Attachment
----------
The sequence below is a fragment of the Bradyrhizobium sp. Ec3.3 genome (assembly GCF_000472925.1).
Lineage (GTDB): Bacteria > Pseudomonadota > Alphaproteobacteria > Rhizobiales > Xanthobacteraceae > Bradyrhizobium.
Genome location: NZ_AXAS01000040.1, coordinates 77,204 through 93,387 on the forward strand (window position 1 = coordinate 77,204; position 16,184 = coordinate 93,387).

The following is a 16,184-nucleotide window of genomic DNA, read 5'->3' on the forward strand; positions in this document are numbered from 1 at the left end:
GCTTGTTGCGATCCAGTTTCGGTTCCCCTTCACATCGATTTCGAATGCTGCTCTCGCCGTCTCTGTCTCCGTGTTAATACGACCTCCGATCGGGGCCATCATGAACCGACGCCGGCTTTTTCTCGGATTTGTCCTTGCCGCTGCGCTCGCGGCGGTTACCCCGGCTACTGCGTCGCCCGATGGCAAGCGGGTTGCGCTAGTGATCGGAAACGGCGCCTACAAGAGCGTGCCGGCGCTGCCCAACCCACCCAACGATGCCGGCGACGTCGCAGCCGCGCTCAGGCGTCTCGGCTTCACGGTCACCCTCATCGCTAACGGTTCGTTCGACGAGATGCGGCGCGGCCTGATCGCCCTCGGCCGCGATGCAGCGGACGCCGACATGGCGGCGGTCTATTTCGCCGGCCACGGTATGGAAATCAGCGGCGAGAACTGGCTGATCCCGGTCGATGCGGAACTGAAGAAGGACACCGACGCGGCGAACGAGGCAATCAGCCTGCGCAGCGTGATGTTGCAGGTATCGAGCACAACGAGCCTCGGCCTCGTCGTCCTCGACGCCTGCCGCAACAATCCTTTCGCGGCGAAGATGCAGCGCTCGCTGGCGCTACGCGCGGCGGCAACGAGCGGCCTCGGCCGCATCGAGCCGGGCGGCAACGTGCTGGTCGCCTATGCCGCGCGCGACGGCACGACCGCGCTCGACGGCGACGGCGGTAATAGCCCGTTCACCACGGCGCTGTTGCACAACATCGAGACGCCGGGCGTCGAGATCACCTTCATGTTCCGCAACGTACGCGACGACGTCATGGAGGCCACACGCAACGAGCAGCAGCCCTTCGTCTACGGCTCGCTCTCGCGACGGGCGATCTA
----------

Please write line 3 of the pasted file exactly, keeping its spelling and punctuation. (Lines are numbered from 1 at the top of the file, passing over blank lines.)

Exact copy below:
Genome location: NZ_AXAS01000040.1, coordinates 77,204 through 93,387 on the forward strand (window position 1 = coordinate 77,204; position 16,184 = coordinate 93,387).